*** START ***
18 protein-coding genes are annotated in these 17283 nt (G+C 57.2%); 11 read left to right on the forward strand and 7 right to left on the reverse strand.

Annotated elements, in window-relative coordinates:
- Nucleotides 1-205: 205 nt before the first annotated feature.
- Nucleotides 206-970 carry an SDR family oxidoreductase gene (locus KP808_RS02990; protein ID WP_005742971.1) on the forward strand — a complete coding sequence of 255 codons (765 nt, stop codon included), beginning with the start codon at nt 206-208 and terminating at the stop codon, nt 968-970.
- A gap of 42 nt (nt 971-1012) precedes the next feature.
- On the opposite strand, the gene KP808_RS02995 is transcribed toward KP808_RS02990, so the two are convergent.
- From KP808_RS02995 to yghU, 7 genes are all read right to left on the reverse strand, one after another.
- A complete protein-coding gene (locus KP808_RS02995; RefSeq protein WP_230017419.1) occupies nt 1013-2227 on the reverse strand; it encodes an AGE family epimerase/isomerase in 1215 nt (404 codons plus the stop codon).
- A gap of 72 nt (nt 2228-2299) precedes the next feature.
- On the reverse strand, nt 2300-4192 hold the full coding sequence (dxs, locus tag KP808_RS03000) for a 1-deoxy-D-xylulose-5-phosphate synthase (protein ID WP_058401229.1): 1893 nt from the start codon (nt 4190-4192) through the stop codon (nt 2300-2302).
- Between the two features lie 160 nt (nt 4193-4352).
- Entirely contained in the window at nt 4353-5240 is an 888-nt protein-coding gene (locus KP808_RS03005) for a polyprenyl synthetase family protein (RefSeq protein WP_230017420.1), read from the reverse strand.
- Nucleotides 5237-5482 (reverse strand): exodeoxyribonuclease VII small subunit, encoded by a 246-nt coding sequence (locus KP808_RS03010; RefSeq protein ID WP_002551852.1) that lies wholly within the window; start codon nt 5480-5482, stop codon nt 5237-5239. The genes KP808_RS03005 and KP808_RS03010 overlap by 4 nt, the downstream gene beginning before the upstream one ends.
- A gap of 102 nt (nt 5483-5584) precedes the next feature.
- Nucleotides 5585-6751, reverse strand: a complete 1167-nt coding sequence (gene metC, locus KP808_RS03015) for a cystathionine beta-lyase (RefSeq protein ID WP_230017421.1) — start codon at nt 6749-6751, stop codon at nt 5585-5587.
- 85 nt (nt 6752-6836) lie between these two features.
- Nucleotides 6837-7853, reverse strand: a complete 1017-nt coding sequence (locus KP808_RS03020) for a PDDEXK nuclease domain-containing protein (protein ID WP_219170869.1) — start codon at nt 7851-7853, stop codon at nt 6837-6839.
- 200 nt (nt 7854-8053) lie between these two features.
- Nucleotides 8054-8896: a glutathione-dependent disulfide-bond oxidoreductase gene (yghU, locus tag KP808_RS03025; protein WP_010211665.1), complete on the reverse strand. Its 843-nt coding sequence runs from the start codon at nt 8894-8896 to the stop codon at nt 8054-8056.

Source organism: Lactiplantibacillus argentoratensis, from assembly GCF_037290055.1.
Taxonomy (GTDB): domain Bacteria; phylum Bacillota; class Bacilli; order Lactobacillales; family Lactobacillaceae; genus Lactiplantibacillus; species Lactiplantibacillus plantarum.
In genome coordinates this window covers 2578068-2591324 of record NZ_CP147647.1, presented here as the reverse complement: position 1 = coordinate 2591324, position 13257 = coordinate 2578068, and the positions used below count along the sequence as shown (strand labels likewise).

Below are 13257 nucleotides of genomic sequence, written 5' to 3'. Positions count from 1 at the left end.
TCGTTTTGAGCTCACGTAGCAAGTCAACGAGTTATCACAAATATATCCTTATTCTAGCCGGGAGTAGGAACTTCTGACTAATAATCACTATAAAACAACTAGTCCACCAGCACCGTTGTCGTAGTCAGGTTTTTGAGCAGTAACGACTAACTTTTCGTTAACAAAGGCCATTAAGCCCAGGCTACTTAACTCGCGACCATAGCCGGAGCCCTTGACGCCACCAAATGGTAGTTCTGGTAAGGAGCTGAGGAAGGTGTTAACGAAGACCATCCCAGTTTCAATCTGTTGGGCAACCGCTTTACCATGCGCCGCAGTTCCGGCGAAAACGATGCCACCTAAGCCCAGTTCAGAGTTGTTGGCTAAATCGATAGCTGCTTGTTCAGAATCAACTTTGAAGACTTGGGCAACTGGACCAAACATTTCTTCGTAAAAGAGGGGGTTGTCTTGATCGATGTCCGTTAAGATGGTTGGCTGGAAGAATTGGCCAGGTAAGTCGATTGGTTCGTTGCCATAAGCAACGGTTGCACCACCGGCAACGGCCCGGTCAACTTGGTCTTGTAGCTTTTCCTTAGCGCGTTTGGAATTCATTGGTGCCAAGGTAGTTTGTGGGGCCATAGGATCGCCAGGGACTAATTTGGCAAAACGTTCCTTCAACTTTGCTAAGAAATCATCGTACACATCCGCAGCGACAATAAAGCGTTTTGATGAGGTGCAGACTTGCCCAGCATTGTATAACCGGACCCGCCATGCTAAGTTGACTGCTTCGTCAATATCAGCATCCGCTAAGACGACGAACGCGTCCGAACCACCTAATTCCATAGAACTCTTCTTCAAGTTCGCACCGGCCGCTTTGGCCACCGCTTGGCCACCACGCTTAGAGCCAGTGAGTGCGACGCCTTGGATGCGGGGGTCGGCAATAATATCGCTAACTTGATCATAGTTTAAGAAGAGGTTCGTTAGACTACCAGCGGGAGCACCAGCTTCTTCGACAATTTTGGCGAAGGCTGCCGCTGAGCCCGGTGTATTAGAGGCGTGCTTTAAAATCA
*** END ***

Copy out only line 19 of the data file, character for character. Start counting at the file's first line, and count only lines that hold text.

- Nucleotides 8054-8896: a glutathione-dependent disulfide-bond oxidoreductase gene (yghU, locus tag KP808_RS03025; protein WP_010211665.1), complete on the reverse strand. Its 843-nt coding sequence runs from the start codon at nt 8894-8896 to the stop codon at nt 8054-8056.